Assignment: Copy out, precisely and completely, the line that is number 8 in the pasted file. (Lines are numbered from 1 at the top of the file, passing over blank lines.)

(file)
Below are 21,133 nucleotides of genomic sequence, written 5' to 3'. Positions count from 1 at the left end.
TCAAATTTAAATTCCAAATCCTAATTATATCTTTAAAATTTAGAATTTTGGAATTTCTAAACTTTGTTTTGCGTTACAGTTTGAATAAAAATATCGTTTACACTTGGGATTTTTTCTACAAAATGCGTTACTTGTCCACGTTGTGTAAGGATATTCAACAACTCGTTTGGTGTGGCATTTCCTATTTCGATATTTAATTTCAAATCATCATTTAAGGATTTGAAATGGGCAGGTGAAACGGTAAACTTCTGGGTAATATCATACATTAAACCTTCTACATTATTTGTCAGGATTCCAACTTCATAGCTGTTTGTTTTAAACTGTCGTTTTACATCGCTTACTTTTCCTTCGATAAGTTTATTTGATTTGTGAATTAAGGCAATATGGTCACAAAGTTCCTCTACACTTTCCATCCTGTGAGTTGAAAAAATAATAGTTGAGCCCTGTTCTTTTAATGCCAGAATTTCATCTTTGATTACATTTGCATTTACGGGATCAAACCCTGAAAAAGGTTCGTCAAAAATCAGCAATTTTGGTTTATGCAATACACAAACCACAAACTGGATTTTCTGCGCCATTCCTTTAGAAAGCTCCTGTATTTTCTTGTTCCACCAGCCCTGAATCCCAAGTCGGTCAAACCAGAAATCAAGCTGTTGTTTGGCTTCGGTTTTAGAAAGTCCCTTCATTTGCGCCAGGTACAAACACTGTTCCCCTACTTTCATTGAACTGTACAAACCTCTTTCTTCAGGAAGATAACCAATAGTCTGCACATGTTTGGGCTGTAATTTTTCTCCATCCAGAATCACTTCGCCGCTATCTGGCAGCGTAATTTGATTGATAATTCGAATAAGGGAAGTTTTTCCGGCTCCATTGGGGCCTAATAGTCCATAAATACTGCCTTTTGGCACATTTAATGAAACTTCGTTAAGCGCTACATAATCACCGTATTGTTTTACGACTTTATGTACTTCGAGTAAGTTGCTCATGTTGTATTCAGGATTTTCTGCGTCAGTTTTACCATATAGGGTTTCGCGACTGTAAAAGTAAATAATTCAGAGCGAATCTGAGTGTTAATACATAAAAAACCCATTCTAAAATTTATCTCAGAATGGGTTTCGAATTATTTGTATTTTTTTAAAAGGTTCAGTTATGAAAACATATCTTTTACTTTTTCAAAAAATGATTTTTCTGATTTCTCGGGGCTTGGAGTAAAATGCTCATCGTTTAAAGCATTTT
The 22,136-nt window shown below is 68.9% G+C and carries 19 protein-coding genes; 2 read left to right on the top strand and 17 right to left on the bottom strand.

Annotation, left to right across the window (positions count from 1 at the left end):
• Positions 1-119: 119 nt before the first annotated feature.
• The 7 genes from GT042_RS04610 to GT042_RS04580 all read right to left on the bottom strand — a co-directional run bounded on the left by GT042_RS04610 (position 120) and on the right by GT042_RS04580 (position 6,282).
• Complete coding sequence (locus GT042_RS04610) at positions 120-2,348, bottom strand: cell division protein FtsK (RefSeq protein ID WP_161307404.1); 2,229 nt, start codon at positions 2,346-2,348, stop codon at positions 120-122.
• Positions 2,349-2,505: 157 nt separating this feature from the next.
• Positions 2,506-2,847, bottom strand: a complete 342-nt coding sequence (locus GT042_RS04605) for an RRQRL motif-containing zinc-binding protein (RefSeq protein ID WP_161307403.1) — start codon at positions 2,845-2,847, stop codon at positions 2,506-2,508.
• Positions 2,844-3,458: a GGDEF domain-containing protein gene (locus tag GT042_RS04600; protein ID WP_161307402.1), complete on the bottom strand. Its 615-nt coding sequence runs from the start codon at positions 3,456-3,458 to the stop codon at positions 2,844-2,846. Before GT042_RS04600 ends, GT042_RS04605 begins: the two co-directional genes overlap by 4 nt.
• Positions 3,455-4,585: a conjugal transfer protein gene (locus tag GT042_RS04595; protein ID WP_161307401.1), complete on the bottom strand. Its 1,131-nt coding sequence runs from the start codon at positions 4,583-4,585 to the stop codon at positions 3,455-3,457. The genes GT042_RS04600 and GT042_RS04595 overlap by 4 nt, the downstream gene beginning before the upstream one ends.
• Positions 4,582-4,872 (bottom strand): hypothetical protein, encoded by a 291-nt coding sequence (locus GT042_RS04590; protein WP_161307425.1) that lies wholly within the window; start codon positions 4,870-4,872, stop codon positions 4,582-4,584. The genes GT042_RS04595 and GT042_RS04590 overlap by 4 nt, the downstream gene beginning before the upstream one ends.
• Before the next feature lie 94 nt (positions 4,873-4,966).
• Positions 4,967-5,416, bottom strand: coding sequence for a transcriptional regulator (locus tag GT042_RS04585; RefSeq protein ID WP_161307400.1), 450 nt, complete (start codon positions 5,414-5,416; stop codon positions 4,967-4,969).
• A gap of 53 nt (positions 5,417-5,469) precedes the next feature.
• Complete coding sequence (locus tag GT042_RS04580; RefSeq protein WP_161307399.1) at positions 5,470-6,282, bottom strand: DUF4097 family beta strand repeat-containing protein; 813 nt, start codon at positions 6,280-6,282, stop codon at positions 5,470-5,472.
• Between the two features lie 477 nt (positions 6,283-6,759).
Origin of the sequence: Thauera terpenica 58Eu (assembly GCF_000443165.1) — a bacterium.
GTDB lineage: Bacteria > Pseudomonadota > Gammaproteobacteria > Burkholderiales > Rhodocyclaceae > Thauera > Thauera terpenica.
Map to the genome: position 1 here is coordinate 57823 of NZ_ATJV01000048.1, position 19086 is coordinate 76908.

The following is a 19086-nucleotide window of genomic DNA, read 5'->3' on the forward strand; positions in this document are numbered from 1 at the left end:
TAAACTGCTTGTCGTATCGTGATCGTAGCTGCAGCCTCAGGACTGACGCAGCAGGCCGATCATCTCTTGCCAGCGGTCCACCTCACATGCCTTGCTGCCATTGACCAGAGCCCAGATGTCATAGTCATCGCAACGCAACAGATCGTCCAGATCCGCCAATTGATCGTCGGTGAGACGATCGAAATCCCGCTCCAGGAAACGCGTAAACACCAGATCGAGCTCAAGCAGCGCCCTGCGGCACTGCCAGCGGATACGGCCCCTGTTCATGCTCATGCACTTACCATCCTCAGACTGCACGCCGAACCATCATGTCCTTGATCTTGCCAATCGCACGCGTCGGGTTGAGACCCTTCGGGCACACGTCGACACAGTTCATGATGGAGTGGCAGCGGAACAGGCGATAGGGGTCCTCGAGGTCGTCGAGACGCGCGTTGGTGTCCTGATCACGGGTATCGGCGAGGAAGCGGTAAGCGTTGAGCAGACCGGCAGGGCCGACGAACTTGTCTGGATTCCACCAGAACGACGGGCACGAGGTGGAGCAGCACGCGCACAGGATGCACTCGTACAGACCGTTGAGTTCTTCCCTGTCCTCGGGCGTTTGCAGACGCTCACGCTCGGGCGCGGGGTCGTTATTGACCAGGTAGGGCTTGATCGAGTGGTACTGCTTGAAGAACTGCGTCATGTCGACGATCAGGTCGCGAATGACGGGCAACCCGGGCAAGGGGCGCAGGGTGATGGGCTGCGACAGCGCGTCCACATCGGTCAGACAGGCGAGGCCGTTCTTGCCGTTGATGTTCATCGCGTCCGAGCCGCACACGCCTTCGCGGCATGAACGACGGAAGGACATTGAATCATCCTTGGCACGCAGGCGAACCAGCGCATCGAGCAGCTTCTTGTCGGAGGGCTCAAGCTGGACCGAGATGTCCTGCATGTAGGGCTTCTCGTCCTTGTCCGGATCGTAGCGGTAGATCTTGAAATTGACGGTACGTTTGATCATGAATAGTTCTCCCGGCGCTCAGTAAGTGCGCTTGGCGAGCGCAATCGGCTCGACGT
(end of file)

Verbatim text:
• Positions 2,349-2,505: 157 nt separating this feature from the next.